Take the 2-minute tour ×
Stack Overflow is a question and answer site for professional and enthusiast programmers. It's 100% free, no registration required.

I maintain a hobby website that, among other things, chronicles whether certain items are in print or out of print at a particular web store.

The store's management removes products when they are out of stock, and re-adds the pages when they're back in stock.

Scraping the category page's item list for item titles is easy enough, but I'm not sure what to do about pages with more results than are shown.

The pages default to 10 items, and clicking Next loads up the next 10 via AJAX.

Is there a standard way of handling and scraping such setups?

share|improve this question
1  
I've provided a generic answer below. I hope that answers your question. –  Francois Deschenes Jul 1 '11 at 5:36

1 Answer 1

up vote 2 down vote accepted

If you use the developer feature of your web browser (Firebug, Inspector, Developer Tools, ...) you should able to see the connections being made to retrieve the data through Ajax and the request and response headers being sent and received.

The request headers will contain the data being sent as well as the URL that's been request. The query string of the URL or the POST data would most likely contain a "start" or "next" or some time of parameter that identifies the start and number of results to return.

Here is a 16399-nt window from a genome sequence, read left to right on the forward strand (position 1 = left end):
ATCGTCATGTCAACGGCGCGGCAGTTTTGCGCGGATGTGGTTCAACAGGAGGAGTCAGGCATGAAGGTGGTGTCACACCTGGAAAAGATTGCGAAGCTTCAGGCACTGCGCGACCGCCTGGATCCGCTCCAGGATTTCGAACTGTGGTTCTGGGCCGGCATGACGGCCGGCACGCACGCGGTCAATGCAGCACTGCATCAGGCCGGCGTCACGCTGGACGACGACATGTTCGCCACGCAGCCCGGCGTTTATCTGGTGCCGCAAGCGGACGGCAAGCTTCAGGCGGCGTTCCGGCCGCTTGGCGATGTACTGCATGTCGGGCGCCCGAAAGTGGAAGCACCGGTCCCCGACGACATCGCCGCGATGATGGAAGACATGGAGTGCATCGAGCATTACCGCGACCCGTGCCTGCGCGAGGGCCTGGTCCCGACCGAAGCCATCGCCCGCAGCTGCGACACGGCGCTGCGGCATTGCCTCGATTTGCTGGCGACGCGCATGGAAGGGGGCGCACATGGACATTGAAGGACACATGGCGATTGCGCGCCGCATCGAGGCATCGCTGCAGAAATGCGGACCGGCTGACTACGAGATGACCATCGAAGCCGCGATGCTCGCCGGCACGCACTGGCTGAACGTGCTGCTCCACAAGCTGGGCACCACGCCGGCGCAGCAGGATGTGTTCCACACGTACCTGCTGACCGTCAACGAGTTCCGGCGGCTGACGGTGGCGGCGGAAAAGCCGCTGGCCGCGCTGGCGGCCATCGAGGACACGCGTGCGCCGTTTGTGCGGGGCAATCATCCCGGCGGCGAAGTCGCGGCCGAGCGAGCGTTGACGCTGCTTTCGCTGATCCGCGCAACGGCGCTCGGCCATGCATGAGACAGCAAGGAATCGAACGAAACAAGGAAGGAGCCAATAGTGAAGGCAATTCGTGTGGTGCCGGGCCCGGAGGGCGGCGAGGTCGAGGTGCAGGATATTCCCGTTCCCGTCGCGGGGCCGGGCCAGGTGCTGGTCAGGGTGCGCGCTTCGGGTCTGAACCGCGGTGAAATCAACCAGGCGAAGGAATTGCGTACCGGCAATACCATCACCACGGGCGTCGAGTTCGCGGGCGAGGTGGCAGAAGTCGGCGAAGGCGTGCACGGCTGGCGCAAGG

You can then use PHP and cURL to automate the rest of the process.

Here's a screenshot of what the "Web Inspector" looks like in Safari 5.1 on OS X (Chrome looks identical):

enter image description here

What's relevant to you here is the Request URL, Request Method and what's under Form Data. The text on the left (in light grey) is the parameter and the text on the right is the value.

share|improve this answer

Your Answer

 
discard

By posting your answer, you agree to the privacy policy and terms of service.

Not the answer you're looking for? Browse other questions tagged or ask your own question.